Denmark Tells ISP It Must Block

from the good-luck-there dept

The entertainment industry is famous for overhyping each minor victory in their “war” on piracy, often claiming that something is a significant blow to those who engage in activities they don’t like. Of course, in almost every instance, the “significant blow” turns out to be nothing of the sort. If anything, it tends to backfire more often than not, whether by giving free publicity to an obscure service or in driving file sharers to more underground sources. Yet, the big cartels in the industry never learn and can’t wait to tout their “successes” in the media. The latest is that the IFPI has successfully convinced a Danish court that Allofmp3 is a bad, bad thing and needs to be banned. In order to ban it, the court has ruled that ISP Tele2 must block access to the site — which is easier said than done in an age of encryption, VPNs and proxy servers. However, that doesn’t stop the IFPI from claiming this is a much bigger deal than it is: “This decision eliminates any doubt that people may have about the illegality of” No, sorry. All it does is make it clear that Allofmp3 is illegal in Denmark — but says nothing of its legality in Russia. Plus, this is only a first ruling. Tele2 has already said it plans to appeal the case — and while that appeal is pending, plenty of folks in Denmark have now been alerted to the presence of Allofmp3. Update: Excellent comment (from someone in Denmark) that notes that this “victory” is even less of a victory than the IFPI touts, as it only seems to cover a single ISP and leaves the others open. It’s not clear, though, why it would only be against one ISP.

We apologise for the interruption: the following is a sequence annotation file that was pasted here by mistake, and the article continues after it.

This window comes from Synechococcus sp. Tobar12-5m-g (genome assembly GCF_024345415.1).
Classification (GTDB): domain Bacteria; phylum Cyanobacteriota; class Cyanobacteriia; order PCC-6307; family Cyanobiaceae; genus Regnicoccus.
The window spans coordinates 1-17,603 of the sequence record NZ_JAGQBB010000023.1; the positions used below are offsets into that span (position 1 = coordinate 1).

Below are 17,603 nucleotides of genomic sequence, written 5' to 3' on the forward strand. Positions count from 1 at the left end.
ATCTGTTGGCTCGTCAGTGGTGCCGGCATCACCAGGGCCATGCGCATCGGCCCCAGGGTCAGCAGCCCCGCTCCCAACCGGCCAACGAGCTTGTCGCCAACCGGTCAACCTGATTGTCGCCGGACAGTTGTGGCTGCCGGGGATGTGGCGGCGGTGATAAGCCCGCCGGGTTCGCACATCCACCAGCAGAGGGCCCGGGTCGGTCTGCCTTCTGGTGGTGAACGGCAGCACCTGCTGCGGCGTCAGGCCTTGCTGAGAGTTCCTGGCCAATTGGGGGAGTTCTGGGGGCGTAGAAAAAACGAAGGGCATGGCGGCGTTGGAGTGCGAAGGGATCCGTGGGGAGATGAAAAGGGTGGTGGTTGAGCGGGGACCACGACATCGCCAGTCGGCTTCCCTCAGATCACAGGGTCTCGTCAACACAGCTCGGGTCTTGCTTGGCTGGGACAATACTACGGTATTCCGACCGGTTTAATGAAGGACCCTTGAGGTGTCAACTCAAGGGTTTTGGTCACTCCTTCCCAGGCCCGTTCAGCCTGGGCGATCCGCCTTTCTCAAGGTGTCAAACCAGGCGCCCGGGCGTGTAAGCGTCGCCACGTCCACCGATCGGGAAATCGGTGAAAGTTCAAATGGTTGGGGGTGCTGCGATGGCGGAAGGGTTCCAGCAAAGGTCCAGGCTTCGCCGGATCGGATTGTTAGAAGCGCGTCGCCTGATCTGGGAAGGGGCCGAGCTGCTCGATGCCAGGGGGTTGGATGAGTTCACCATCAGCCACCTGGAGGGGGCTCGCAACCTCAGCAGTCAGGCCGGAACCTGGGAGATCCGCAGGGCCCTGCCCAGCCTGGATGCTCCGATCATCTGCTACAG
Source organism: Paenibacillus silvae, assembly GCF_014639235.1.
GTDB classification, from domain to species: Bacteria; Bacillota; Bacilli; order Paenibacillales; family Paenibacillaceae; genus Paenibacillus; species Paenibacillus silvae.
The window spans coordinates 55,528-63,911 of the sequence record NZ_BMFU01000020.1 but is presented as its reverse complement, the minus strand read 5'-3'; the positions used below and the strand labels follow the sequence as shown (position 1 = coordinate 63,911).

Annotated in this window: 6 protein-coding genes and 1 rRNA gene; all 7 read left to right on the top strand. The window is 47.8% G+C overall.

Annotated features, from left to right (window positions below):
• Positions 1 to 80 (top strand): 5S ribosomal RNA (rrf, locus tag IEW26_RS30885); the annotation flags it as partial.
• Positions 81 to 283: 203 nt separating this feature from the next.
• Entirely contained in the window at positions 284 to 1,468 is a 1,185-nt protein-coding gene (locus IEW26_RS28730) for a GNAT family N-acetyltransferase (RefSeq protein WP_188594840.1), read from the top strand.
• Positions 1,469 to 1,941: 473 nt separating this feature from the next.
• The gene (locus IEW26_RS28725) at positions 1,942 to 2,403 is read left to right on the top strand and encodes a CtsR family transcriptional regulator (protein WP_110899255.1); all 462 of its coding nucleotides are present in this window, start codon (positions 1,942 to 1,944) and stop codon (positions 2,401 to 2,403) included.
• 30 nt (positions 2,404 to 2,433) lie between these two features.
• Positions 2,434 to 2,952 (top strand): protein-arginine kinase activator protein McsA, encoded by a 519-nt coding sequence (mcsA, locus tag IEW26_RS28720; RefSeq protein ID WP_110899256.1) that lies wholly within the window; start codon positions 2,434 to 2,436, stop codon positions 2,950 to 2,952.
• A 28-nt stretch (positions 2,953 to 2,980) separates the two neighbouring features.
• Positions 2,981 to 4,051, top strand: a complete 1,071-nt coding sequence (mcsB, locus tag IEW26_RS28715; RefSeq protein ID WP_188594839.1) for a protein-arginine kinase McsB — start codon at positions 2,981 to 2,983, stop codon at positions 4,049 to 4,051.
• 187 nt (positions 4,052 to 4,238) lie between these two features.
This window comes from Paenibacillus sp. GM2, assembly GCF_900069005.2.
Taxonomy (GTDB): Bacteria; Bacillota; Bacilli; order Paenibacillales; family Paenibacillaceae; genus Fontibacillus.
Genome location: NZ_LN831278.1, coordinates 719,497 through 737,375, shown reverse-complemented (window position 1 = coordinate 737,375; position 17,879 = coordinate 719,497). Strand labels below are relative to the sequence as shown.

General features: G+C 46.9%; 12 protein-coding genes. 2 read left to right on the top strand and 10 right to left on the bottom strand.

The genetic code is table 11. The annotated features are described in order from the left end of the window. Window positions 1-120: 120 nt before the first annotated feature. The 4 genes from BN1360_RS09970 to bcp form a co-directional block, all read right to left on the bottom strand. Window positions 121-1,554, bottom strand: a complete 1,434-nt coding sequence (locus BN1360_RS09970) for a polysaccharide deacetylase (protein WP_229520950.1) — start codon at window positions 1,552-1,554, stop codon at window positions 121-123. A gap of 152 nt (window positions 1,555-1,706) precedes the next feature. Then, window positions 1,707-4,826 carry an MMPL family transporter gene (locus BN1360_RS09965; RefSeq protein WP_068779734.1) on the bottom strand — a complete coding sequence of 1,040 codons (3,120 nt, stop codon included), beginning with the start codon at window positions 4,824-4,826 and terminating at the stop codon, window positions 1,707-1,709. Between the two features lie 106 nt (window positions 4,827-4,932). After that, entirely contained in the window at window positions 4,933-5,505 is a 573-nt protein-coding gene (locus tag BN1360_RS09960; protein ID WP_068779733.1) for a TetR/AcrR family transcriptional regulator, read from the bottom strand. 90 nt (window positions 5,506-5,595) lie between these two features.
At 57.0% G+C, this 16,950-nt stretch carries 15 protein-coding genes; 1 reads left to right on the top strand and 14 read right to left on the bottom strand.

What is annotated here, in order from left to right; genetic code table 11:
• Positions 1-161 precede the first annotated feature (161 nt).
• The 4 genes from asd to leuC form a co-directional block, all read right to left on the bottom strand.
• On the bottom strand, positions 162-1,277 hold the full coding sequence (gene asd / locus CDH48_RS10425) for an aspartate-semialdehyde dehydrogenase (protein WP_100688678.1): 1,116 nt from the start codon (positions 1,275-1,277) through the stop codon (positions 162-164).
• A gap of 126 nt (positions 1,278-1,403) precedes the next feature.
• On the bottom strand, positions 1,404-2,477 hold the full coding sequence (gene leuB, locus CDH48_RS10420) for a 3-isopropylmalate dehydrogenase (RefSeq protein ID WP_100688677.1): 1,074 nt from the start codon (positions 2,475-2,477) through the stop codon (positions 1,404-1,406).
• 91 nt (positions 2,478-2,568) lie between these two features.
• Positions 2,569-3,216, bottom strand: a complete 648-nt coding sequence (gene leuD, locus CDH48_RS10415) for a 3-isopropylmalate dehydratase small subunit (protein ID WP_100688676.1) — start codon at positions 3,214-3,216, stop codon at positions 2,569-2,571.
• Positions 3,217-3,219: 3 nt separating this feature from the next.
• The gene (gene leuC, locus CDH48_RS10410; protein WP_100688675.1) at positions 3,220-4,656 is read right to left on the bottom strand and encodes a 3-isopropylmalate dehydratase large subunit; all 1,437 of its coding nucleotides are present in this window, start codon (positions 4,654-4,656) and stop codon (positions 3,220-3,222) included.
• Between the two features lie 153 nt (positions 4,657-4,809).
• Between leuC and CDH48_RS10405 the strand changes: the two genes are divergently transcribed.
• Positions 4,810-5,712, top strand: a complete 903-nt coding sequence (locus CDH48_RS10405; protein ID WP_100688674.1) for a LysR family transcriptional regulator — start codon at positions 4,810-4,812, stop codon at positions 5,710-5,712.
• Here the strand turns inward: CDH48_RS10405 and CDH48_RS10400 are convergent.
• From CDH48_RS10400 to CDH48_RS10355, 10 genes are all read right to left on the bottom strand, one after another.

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Comments on “Denmark Tells ISP It Must Block”

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Michael Long says:


Encryption? How does that help when all of that encryption has to go to and from a specific IP address, which is probably what’s going to be blocked.

Yes, somebody somewhere may setup a relay or proxy, but now that’s another server you have to find, setup, and mess with. At what point does someone say, “screw it?” And go back to the CD store or iTunes?

Which is precisely the strategy they’re employing. Make it inconvenient enough, and most people won’t bother…

Daniel Bjorndahl (user link) says:

Denmark Tried...

Ah, perhaps I should have used clarity in my vagueness.

Denmark disapproves of Allofmp3 (which is illegal as stated by Mike) and in disapproving of this I would assume that they are hoping for the people Denmark to follow their example.

And David b- are you sure proper royalties are paid? I’m an artist myself (…just give me a few years of practice…), so this concerns me quite a bit.

Anonymous Coward says:

Re: Denmark Tried...